Explore many different forms of dance and rhythm— including salsa, merengue, cumbia, bachata, Bollywood, hip-hop and jazz—with the Zumba club, which meets on Wednesdays at 4:30 p.m. in Clubhouse 6 and Fridays at 8:30 a.m. at Veterans Plaza. For more information, contact Mary Romero at (562) 431-0082.
Join the Leisure Bikers on Sundays, Mondays, Wednesdays and Fridays at 9 a.m. at the North Gate. Sunday’s ride often includes breakfast and a 2-mile nature hike. Helmets and safe shoes and are a must. Call Mary Romero at (562) 810-4266 for details.
Enjoy moving to fun, energetic music, including oldies, current tunes and different rhythms, while working muscles, improving balance, and increasing strength and stamina. Classes are held at Veterans Plaza on Mondays at 4:30 p.m. and upstairs in Clubhouse 6 on Tuesdays at 8:30 a.m. For more information, contact Jim Blanchard at (714) 487-2446.
Meals on Wheels, Long Beach
Meals on Wheels of Long Beach Inc. delivers freshly cooked meals for $8.75 per day Monday-Friday, between 10:30 a.m.-12:30 p.m. Deliveries include an 8-ounce carton of 1 percent milk. An alternate dessert is available for those on a diabetic diet. Contact Client Manager Caron Adler at (562) 439-5000, ext. 1, or visit www.mowlb.org to complete an online application. To cancel a meal for the following day, you must contact Adler before 9 a.m. the prior business day. Menu is subject to change without notice.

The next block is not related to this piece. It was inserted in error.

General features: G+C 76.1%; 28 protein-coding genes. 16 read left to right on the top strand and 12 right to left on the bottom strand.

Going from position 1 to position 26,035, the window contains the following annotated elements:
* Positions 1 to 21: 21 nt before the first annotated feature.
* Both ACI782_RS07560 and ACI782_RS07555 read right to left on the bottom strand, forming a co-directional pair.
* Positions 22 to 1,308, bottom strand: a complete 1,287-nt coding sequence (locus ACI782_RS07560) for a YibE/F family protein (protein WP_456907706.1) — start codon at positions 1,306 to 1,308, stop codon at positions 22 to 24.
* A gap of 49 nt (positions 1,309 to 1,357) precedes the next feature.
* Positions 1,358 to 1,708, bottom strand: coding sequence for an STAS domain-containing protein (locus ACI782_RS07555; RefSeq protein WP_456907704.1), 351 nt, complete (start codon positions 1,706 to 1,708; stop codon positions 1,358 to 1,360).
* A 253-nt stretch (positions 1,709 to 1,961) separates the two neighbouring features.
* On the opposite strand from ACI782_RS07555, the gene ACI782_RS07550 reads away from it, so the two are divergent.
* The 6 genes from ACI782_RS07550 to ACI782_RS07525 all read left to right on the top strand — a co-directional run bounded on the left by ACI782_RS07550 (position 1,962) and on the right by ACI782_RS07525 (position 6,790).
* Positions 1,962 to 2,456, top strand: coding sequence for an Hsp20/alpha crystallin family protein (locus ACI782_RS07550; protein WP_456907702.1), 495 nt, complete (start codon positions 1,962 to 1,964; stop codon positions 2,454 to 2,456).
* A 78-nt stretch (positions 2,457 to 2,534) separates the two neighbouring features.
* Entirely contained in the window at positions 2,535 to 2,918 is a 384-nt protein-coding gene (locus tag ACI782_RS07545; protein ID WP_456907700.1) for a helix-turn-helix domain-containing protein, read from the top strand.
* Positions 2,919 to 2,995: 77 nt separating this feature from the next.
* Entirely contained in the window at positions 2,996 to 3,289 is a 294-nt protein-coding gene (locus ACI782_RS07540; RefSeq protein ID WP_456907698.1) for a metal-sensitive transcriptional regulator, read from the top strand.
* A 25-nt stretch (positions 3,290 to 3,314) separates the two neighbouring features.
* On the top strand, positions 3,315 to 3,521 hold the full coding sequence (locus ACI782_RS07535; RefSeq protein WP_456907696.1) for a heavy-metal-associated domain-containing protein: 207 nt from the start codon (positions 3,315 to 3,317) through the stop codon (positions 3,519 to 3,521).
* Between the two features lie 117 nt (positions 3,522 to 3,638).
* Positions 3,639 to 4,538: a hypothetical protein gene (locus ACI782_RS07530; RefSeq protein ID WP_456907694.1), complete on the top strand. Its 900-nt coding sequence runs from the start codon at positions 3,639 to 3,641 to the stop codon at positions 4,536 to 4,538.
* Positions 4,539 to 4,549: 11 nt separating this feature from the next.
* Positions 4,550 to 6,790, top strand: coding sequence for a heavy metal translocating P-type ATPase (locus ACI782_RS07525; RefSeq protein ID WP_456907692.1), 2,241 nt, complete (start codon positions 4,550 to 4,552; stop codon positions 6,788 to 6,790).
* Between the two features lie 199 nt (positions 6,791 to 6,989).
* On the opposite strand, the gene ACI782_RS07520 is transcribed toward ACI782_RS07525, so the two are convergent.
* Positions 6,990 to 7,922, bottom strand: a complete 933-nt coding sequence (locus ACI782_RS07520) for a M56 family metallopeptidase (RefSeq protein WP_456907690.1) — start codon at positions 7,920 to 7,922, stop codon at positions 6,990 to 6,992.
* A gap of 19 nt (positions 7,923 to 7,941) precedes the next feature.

Thursday, March 10: Hawaiian chicken with pineapple, brown and wild rice, and Oriental vegetables; cheesecake; ham-and-cheese deli sandwich, with lettuce, tomato and pickle, plus creamy coleslaw.
Friday, March 11: Turkey chili, cornbread and green beans with pimentos; apple sauce; Chinese chicken salad, with Mandarin oranges, cabbage, carrots, onion and Asian dressing, plus crackers.